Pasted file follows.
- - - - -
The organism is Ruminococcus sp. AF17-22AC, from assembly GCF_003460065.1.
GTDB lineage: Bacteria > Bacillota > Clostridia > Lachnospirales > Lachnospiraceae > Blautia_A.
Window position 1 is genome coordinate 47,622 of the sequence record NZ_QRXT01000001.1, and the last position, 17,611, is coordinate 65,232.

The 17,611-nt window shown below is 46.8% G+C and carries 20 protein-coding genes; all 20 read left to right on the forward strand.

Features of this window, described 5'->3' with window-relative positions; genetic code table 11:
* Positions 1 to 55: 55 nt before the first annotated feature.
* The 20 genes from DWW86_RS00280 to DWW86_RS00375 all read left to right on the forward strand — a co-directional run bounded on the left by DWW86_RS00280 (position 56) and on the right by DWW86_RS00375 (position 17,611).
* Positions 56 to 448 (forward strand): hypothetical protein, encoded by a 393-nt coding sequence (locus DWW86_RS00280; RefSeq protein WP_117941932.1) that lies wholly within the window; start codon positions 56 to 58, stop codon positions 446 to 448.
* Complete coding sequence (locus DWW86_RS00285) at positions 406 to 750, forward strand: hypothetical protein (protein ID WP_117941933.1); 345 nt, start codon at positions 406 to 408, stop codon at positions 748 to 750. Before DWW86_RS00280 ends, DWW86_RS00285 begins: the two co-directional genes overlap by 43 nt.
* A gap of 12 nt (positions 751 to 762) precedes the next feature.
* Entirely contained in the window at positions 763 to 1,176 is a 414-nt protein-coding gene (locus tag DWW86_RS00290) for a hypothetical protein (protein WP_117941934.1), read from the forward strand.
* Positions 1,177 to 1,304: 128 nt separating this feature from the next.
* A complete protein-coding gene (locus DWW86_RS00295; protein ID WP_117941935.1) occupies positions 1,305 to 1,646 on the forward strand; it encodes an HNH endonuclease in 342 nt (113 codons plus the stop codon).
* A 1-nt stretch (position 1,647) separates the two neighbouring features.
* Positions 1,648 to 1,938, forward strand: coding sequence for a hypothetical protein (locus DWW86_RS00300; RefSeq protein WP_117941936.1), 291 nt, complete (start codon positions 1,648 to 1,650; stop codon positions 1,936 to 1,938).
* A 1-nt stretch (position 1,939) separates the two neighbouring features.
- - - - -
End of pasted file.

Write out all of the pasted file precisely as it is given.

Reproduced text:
The organism is Ruminococcus sp. AF17-22AC, from assembly GCF_003460065.1.
GTDB lineage: Bacteria > Bacillota > Clostridia > Lachnospirales > Lachnospiraceae > Blautia_A.
Window position 1 is genome coordinate 47,622 of the sequence record NZ_QRXT01000001.1, and the last position, 17,611, is coordinate 65,232.

The 17,611-nt window shown below is 46.8% G+C and carries 20 protein-coding genes; all 20 read left to right on the forward strand.

Features of this window, described 5'->3' with window-relative positions; genetic code table 11:
* Positions 1 to 55: 55 nt before the first annotated feature.
* The 20 genes from DWW86_RS00280 to DWW86_RS00375 all read left to right on the forward strand — a co-directional run bounded on the left by DWW86_RS00280 (position 56) and on the right by DWW86_RS00375 (position 17,611).
* Positions 56 to 448 (forward strand): hypothetical protein, encoded by a 393-nt coding sequence (locus DWW86_RS00280; RefSeq protein WP_117941932.1) that lies wholly within the window; start codon positions 56 to 58, stop codon positions 446 to 448.
* Complete coding sequence (locus DWW86_RS00285) at positions 406 to 750, forward strand: hypothetical protein (protein ID WP_117941933.1); 345 nt, start codon at positions 406 to 408, stop codon at positions 748 to 750. Before DWW86_RS00280 ends, DWW86_RS00285 begins: the two co-directional genes overlap by 43 nt.
* A gap of 12 nt (positions 751 to 762) precedes the next feature.
* Entirely contained in the window at positions 763 to 1,176 is a 414-nt protein-coding gene (locus tag DWW86_RS00290) for a hypothetical protein (protein WP_117941934.1), read from the forward strand.
* Positions 1,177 to 1,304: 128 nt separating this feature from the next.
* A complete protein-coding gene (locus DWW86_RS00295; protein ID WP_117941935.1) occupies positions 1,305 to 1,646 on the forward strand; it encodes an HNH endonuclease in 342 nt (113 codons plus the stop codon).
* A 1-nt stretch (position 1,647) separates the two neighbouring features.
* Positions 1,648 to 1,938, forward strand: coding sequence for a hypothetical protein (locus DWW86_RS00300; RefSeq protein WP_117941936.1), 291 nt, complete (start codon positions 1,648 to 1,650; stop codon positions 1,936 to 1,938).
* A 1-nt stretch (position 1,939) separates the two neighbouring features.